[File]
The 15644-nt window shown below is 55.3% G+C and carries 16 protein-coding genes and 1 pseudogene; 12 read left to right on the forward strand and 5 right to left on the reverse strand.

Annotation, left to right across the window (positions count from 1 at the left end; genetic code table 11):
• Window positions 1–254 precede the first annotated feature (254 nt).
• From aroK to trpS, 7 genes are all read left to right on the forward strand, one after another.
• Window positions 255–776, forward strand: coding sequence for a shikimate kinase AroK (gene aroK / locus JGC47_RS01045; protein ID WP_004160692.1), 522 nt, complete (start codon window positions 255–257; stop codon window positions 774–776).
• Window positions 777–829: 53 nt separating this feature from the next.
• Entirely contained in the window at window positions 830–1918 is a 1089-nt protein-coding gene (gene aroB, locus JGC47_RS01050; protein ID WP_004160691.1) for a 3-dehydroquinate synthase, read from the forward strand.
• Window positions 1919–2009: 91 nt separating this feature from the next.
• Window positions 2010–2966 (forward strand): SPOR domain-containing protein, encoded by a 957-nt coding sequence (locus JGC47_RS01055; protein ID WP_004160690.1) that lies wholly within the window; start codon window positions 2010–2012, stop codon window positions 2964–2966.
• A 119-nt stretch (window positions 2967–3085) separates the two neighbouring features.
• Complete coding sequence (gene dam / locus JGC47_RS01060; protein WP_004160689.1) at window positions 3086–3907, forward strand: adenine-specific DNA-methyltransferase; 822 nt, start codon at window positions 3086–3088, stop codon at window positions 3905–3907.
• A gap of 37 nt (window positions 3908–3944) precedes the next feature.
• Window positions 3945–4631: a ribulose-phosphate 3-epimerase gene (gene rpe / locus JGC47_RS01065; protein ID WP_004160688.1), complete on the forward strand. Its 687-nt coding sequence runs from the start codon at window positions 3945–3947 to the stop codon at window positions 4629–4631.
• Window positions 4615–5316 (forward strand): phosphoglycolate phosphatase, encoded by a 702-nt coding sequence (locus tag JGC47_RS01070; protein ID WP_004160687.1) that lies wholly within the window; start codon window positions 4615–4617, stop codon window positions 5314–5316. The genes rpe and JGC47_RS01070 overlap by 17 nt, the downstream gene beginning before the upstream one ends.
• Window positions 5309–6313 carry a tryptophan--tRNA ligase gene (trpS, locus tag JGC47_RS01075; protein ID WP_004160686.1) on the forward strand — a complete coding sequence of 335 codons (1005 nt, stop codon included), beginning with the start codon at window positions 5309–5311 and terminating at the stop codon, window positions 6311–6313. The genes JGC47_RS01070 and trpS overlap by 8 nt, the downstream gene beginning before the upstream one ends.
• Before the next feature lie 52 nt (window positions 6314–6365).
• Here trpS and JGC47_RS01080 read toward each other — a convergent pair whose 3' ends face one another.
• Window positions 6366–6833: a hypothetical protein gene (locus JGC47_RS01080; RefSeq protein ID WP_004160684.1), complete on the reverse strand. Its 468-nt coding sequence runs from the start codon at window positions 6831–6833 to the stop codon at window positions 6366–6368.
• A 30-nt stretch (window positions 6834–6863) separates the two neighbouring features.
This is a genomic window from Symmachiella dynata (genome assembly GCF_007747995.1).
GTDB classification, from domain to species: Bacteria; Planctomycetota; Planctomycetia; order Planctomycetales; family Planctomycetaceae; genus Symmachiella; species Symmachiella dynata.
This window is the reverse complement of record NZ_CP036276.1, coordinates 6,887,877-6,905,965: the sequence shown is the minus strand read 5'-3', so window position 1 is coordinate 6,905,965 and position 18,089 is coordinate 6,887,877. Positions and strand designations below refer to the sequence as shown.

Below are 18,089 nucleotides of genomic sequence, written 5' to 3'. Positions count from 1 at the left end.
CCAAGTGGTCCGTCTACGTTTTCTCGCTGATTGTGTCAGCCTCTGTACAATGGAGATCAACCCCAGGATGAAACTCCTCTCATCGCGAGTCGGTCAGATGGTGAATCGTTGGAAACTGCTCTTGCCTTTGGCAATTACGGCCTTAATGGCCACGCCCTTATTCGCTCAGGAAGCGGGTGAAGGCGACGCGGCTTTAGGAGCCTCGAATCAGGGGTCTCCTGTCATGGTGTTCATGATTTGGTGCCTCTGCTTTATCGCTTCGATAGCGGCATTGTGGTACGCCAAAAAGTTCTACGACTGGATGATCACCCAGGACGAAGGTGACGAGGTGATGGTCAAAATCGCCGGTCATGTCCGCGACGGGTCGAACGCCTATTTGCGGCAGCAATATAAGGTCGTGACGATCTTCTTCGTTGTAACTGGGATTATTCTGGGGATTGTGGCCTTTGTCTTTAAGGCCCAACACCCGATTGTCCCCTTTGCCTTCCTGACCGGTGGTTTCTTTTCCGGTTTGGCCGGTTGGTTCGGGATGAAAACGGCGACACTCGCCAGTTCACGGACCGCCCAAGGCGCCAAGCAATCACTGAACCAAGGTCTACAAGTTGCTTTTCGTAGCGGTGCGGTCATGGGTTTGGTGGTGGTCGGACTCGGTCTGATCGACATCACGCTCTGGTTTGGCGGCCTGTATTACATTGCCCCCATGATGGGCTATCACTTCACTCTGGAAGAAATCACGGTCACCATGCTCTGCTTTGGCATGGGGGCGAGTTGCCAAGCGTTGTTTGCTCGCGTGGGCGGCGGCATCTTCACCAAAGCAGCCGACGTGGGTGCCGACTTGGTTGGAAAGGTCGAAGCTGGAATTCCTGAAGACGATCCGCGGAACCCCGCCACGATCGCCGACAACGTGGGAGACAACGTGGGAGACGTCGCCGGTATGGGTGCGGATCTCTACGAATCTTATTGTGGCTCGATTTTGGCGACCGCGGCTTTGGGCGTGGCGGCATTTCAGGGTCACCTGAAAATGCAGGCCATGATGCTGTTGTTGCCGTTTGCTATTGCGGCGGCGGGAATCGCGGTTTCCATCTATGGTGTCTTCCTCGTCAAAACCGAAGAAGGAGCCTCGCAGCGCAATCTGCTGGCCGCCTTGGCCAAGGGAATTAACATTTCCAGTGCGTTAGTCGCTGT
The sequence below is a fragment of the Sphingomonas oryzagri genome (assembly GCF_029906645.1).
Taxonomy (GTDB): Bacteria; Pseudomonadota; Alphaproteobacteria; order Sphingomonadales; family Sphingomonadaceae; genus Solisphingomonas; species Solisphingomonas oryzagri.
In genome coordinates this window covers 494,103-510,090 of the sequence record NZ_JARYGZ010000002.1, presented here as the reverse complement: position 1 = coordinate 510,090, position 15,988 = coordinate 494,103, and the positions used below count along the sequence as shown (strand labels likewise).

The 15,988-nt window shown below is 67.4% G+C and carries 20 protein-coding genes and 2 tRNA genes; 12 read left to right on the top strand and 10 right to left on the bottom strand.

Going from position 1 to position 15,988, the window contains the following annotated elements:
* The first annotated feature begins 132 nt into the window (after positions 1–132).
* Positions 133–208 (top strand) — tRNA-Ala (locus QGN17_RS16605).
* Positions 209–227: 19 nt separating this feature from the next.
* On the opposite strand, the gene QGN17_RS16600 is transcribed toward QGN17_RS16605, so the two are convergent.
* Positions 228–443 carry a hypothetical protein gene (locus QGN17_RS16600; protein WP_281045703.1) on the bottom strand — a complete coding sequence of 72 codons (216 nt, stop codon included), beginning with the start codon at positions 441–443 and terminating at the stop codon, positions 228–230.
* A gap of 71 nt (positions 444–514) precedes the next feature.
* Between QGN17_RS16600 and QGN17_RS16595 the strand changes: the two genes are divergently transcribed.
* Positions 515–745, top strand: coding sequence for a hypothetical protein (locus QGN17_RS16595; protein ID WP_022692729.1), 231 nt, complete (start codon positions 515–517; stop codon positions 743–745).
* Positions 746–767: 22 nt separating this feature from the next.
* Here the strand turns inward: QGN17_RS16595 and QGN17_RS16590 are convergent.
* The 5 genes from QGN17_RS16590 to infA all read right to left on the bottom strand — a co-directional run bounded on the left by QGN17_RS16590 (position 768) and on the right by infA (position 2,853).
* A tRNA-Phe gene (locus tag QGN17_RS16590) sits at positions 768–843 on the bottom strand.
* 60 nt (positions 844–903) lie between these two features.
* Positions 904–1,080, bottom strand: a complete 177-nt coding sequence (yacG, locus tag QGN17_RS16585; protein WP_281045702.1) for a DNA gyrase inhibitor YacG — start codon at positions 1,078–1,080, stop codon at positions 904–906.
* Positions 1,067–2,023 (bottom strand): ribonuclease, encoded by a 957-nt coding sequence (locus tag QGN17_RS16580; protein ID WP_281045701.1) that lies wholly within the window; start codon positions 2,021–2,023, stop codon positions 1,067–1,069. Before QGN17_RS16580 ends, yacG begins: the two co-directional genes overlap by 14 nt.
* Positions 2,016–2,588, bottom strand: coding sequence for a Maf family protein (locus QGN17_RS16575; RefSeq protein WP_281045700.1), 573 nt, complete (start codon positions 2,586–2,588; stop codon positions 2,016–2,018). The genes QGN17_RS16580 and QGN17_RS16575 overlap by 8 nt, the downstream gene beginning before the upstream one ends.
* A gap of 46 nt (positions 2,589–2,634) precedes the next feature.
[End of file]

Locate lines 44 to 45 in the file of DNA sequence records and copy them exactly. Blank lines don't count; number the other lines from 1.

* Positions 1,067–2,023 (bottom strand): ribonuclease, encoded by a 957-nt coding sequence (locus tag QGN17_RS16580; protein ID WP_281045701.1) that lies wholly within the window; start codon positions 2,021–2,023, stop codon positions 1,067–1,069. Before QGN17_RS16580 ends, yacG begins: the two co-directional genes overlap by 14 nt.
* Positions 2,016–2,588, bottom strand: coding sequence for a Maf family protein (locus QGN17_RS16575; RefSeq protein WP_281045700.1), 573 nt, complete (start codon positions 2,586–2,588; stop codon positions 2,016–2,018). The genes QGN17_RS16580 and QGN17_RS16575 overlap by 8 nt, the downstream gene beginning before the upstream one ends.